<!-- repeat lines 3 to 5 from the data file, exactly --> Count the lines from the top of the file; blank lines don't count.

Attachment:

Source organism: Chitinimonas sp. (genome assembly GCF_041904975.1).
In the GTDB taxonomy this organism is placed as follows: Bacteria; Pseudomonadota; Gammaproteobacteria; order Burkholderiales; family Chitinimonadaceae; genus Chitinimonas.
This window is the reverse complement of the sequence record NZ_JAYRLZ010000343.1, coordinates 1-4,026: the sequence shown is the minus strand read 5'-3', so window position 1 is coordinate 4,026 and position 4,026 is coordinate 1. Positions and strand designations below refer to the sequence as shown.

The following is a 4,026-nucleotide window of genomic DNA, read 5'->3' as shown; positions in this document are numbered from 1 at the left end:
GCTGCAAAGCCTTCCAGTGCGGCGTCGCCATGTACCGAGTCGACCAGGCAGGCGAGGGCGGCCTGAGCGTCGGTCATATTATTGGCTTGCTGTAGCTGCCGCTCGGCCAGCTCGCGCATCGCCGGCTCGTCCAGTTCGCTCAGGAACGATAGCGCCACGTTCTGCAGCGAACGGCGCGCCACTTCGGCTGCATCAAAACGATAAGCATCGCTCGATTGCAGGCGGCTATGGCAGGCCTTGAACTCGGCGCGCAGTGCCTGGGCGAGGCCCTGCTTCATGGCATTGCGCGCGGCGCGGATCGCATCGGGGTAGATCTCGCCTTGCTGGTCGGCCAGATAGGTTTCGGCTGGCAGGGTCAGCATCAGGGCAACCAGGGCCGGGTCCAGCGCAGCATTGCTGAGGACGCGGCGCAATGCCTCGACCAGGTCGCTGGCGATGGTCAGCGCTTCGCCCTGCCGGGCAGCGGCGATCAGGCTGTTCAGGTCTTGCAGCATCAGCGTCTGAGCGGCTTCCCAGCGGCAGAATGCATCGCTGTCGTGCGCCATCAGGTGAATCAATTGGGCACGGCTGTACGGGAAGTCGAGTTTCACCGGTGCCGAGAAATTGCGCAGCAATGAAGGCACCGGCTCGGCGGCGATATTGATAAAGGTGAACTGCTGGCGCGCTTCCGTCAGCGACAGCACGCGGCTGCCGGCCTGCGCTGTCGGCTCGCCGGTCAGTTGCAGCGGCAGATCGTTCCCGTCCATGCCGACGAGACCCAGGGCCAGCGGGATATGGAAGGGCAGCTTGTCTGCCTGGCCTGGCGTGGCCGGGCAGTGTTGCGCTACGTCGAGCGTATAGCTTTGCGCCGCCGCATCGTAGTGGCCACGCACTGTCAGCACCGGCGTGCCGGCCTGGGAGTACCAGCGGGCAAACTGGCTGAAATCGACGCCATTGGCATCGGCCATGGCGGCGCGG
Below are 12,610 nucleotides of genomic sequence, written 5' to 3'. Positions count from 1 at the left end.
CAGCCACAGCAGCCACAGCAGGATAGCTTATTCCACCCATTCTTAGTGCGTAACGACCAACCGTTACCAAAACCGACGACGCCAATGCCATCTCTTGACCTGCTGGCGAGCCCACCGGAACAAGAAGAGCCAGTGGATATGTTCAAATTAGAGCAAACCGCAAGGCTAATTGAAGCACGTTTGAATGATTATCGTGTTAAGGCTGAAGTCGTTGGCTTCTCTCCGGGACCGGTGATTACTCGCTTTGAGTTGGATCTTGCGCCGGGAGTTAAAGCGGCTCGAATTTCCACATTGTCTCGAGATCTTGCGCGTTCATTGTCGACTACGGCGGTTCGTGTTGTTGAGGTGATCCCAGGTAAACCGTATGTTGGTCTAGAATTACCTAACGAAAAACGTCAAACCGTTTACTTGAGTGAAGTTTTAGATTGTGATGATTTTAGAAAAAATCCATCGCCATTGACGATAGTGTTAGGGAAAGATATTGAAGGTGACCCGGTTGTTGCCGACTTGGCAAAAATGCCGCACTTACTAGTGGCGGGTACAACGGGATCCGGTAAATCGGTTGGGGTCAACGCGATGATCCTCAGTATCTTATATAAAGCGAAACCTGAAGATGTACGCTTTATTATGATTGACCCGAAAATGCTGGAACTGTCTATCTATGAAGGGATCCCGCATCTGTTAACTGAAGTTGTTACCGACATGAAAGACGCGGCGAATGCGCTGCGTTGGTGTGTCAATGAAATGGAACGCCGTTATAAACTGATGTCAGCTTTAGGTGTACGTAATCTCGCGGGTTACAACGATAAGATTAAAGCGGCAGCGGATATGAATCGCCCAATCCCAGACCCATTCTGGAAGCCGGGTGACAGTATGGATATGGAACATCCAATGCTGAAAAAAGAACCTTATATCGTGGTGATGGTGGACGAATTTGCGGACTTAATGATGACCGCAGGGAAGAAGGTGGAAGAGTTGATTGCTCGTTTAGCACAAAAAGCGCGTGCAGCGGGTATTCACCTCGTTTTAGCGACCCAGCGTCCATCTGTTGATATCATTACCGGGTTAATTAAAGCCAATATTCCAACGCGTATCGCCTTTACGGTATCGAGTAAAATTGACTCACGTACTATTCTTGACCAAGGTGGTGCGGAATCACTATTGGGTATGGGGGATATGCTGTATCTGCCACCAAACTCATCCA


This window is the reverse complement of the sequence record NZ_JAYRLZ010000343.1, coordinates 1-4,026: the sequence shown is the minus strand read 5'-3', so window position 1 is coordinate 4,026 and position 4,026 is coordinate 1. Positions and strand designations below refer to the sequence as shown.

The following is a 4,026-nucleotide window of genomic DNA, read 5'->3' as shown; positions in this document are numbered from 1 at the left end:
GCTGCAAAGCCTTCCAGTGCGGCGTCGCCATGTACCGAGTCGACCAGGCAGGCGAGGGCGGCCTGAGCGTCGGTCATATTATTGGCTTGCTGTAGCTGCCGCTCGGCCAGCTCGCGCATCGCCGGCTCGTCCAGTTCGCTCAGGAACGATAGCGCCACGTTCTGCAGCGAACGGCGCGCCACTTCGGCTGCATCAAAACGATAAGCATCGCTCGATTGCAGGCGGCTATGGCAGGCCTTGAACTCGGCGCGCAGTGCCTGGGCGAGGCCCTGCTTCATGGCATTGCGCGCGGCGCGGATCGCATCGGGGTAGATCTCGCCTTGCTGGTCGGCCAGATAGGTTTCGGCTGGCAGGGTCAGCATCAGGGCAACCAGGGCCGGGTCCAGCGCAGCATTGCTGAGGACGCGGCGCAATGCCTCGACCAGGTCGCTGGCGATGGTCAGCGCTTCGCCCTGCCGGGCAGCGGCGATCAGGCTGTTCAGGTCTTGCAGCATCAGCGTCTGAGCGGCTTCCCAGCGGCAGAATGCATCGCTGTCGTGCGCCATCAGGTGAATCAATTGGGCACGGCTGTACGGGAAGTCGAGTTTCACCGGTGCCGAGAAATTGCGCAGCAATGAAGGCACCGGCTCGGCGGCGATATTGATAAAGGTGAACTGCTGGCGCGCTTCCGTCAGCGACAGCACGCGGCTGCCGGCCTGCGCTGTCGGCTCGCCGGTCAGTTGCAGCGGCAGATCGTTCCCGTCCATGCCGACGAGACCCAGGGCCAGCGGGATATGGAAGGGCAGCTTGTCTGCCTGGCCTGGCGTGGCCGGGCAGTGTTGCGCTACGTCGAGCGTATAGCTTTGCGCCGCCGCATCGTAGTGGCCACGCACTGTCAGCACCGGCGTGCCGGCCTGGGAGTACCAGCGGGCAAACTGGCTGAAATCGACGCCATTGGCATCGGCCATGGCGGCGCGG